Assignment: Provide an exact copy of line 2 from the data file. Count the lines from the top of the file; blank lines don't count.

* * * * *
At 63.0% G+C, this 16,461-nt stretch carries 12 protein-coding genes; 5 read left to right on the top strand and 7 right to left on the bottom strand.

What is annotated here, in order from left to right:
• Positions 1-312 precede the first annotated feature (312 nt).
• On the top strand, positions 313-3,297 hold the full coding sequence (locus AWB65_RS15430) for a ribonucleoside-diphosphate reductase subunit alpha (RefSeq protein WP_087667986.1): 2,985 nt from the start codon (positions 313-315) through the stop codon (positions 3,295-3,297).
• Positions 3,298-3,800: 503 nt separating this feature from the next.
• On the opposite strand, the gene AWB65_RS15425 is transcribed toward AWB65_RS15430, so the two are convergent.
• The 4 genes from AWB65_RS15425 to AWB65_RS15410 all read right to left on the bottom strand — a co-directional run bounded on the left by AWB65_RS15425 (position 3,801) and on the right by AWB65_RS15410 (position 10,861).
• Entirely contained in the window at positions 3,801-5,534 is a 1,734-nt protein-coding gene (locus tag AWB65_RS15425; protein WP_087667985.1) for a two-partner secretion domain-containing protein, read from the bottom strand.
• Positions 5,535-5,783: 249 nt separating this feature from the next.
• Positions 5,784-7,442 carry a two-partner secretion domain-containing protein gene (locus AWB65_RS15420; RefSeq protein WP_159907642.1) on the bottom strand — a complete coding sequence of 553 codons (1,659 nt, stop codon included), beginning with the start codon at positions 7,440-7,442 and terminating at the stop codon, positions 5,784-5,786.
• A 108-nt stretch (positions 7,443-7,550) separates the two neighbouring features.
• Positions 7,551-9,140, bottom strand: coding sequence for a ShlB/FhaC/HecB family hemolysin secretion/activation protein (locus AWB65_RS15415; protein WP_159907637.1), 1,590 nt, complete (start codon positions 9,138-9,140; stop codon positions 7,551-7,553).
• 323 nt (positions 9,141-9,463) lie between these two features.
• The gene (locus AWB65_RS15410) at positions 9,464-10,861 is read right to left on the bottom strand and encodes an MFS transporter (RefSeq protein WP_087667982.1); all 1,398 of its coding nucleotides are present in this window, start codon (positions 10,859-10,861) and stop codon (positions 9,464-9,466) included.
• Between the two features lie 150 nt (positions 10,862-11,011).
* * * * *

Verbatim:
What is annotated here, in order from left to right: